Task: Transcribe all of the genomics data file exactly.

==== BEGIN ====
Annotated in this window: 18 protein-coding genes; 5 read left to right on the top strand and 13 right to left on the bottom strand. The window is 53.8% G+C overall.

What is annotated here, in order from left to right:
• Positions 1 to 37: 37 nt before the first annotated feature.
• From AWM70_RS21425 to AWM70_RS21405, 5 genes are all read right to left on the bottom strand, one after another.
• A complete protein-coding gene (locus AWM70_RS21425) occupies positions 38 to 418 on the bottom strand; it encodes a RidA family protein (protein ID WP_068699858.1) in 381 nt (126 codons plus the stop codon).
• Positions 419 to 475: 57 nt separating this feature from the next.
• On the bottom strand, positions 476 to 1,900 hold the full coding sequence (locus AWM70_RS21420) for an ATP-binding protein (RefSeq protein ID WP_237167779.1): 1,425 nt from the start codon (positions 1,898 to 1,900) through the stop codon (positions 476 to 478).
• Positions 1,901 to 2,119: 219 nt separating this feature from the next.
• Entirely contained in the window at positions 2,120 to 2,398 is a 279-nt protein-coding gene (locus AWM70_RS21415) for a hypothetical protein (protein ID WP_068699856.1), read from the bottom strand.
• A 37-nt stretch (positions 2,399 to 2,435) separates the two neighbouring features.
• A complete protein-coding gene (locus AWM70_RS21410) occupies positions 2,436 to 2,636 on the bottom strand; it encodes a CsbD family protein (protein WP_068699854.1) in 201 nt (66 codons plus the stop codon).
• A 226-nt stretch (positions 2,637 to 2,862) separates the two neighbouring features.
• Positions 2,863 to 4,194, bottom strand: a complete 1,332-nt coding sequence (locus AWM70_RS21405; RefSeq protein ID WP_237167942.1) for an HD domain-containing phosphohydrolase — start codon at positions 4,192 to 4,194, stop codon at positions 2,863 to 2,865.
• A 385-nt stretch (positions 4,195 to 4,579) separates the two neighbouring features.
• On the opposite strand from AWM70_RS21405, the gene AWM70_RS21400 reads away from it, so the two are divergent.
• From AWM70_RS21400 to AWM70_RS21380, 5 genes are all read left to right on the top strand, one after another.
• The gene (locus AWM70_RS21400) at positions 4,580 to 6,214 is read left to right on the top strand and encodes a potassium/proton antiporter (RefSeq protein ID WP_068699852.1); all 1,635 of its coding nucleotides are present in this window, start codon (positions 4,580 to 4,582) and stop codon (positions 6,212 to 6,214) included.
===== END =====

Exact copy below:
Annotated in this window: 18 protein-coding genes; 5 read left to right on the top strand and 13 right to left on the bottom strand. The window is 53.8% G+C overall.

What is annotated here, in order from left to right:
• Positions 1 to 37: 37 nt before the first annotated feature.
• From AWM70_RS21425 to AWM70_RS21405, 5 genes are all read right to left on the bottom strand, one after another.
• A complete protein-coding gene (locus AWM70_RS21425) occupies positions 38 to 418 on the bottom strand; it encodes a RidA family protein (protein ID WP_068699858.1) in 381 nt (126 codons plus the stop codon).
• Positions 419 to 475: 57 nt separating this feature from the next.
• On the bottom strand, positions 476 to 1,900 hold the full coding sequence (locus AWM70_RS21420) for an ATP-binding protein (RefSeq protein ID WP_237167779.1): 1,425 nt from the start codon (positions 1,898 to 1,900) through the stop codon (positions 476 to 478).
• Positions 1,901 to 2,119: 219 nt separating this feature from the next.
• Entirely contained in the window at positions 2,120 to 2,398 is a 279-nt protein-coding gene (locus AWM70_RS21415) for a hypothetical protein (protein ID WP_068699856.1), read from the bottom strand.
• A 37-nt stretch (positions 2,399 to 2,435) separates the two neighbouring features.
• A complete protein-coding gene (locus AWM70_RS21410) occupies positions 2,436 to 2,636 on the bottom strand; it encodes a CsbD family protein (protein WP_068699854.1) in 201 nt (66 codons plus the stop codon).
• A 226-nt stretch (positions 2,637 to 2,862) separates the two neighbouring features.
• Positions 2,863 to 4,194, bottom strand: a complete 1,332-nt coding sequence (locus AWM70_RS21405; RefSeq protein ID WP_237167942.1) for an HD domain-containing phosphohydrolase — start codon at positions 4,192 to 4,194, stop codon at positions 2,863 to 2,865.
• A 385-nt stretch (positions 4,195 to 4,579) separates the two neighbouring features.
• On the opposite strand from AWM70_RS21405, the gene AWM70_RS21400 reads away from it, so the two are divergent.
• From AWM70_RS21400 to AWM70_RS21380, 5 genes are all read left to right on the top strand, one after another.
• The gene (locus AWM70_RS21400) at positions 4,580 to 6,214 is read left to right on the top strand and encodes a potassium/proton antiporter (RefSeq protein ID WP_068699852.1); all 1,635 of its coding nucleotides are present in this window, start codon (positions 4,580 to 4,582) and stop codon (positions 6,212 to 6,214) included.